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Economic Origins of Dictatorship and Democracy : Economic and Political Origins

0521855268


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Review
'... brilliant in its parsimony of means and power of explanation.' Financial Times
'...there is much to admire. True to their title, Messrs Acemoglu and Robinson offer a unified theory of both democracy and its opposite. ... The authors are brutal wielders of Occam's razor, and the 27 factors have been chopped down to a coherent handful. ... According to two scholars cited in this book, even to look for a general theory of democratic reform requires great temerity. Happily, Messrs Acemoglu and Robinson have temerity in spades.' The Economist
'I expect Economic Origins of Dictatorship and Democracy to be highly influential ... The thesis is compellingly inventive ... Acemoglu and Robinson will deservedly win an audience. Students of economics will study this text as much for its methodical exposition and academic proofs...


The World Is Flat [Updated and Expanded]: A Brief History of the Twenty-first Century
Thomas L. Friedman
0374292795
April 2006
Hardcover
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Book Review
Updated Edition: Thomas L. Friedman is not so much a futurist, which he is sometimes called, as a presentist. His aim in The World Is Flat, as in his earlier, influential Lexus and the Olive Tree, is not to give you a speculative preview of the wonders that are sure to come in your lifetime, but rather to get you caught up on the wonders that are already here. The world isn't going to be flat, it is flat, which gives Friedman's breathless narrative much of its urgency, and which also saves it from the Epcot-style polyester sheen that futurists--the optimistic ones at least--are inevitably prey to.

What Friedman means by "flat" is "connected": the lowering of trade and political barriers and the exponential technical advances of the digital revolution that have made it possible to do business,...



Good to Great
James C. Collins
0066620996
Jan 2001
Hardcover
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Book Review's Best of 2001
Five years ago, Jim Collins asked the question, "Can a good company become a great company and if so, how?" In Good to Great Collins, the author of Built to Last, concludes that it is possible, but finds there are no silver bullets. Collins and his team of researchers began their quest by sorting through a list of 1,435 companies, looking for those that made substantial improvements in their performance over time. They finally settled on 11--including Fannie Mae, Gillette, Walgreens, and Wells Fargo--and discovered common traits that challenged many of the conventional notions of corporate success. Making the transition from good to great doesn't require a high-profile CEO, the latest technology, innovative change management, or even a fine-tuned business strategy. At the heart of those rare and truly great companies was a...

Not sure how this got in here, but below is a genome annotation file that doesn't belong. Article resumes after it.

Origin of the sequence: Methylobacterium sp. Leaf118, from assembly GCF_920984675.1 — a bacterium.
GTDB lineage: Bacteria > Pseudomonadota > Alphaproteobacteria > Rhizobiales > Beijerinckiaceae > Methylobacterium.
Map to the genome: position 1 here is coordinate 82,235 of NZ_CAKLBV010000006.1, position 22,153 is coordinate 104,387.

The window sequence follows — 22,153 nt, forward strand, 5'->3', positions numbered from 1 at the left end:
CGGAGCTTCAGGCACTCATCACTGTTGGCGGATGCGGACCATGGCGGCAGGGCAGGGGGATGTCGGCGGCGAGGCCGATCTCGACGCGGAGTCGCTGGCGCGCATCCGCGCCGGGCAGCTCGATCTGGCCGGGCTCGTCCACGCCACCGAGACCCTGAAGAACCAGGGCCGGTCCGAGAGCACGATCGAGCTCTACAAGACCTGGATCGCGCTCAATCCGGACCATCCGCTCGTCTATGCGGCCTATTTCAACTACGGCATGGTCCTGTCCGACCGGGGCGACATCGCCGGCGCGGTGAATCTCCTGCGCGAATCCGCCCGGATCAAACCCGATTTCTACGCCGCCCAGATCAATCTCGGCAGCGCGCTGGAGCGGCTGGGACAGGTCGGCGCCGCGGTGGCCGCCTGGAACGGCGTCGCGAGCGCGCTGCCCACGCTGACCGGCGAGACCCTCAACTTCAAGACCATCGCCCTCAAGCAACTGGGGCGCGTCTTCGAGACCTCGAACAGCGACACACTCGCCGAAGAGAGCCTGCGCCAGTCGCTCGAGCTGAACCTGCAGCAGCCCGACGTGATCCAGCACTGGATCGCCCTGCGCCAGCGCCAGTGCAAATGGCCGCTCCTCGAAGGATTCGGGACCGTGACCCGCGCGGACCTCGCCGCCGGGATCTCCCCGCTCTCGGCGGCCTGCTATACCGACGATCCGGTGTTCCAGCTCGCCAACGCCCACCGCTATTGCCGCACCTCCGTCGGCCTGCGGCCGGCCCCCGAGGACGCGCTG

Cities of Knowledge : Cold War Science and the Search for the Next Silicon Valley (Politics and Society in Twentieth Century America)

0691117160


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Heike Mayer, Journal of the American Planning Association
"I would recommend Cities of Knowledge to planners and urban scholars".

Review
Jane Marceau Australian Review : It is refreshing to read a book with the historical perspective that policymakers and analysts alike too often lack.
Daniel Lee Kleinman Journal of American History : Richly wrought. . . . [O'Mara's] emphasis on place adds an important new dimension to discussions of Cold War political economy.

See all Editorial Reviews


Crucial Conversations: Tools for Talking when Stakes Are High
Kerry Patterson
0071401946
January 2002
Paperback
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From AudioFile
Mainly about resolving conflicts and influencing people, this useful guide covers every conceivable aspect of talking with others. People hear facts and stories and turn them into shared knowledge when they're not attacked or overpowered--in other words, when they feel safe. No mushy mental health lesson, the program does a stellar job of explaining many types of communication errors and describing the best ways to achieve mutual purpose. The authors have exceptional ideas about moving toward healthy solutions in a variety of business and personal realms. Anna Fields gives a perfect reading--emotionally bright but still allowing the lesson to retain its practical, straight-talking nature. T.W. © AudioFile 2005, Portland, Maine-- Copyright © AudioFile, Portland, Maine --This text refers to the...


Good to Great and the Social Sectors
James C. Collins
0977326403
Nov 2005
Paperback
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Book Description
Jim Collins Answers the Social Sector with a Monograph to Accompany Good to Great. 30-50% of those who bought Good to Great work in the Social Sector. This monograph is a response to questions raised by readers in the social sector. It is not a new book. Jim Collins wants to avoid any confusion about the monograph being a book by limiting its distribution to online retailers. Based on interviews and workshops with over 100 social sector leaders. The difference between successful organizations is not between the business and the social sector, the difference is between good organizations and great ones.

About the Author
Jim Collins is a student and teacher of enduring great companies -- how they grow, how they attain superior performance, and how good...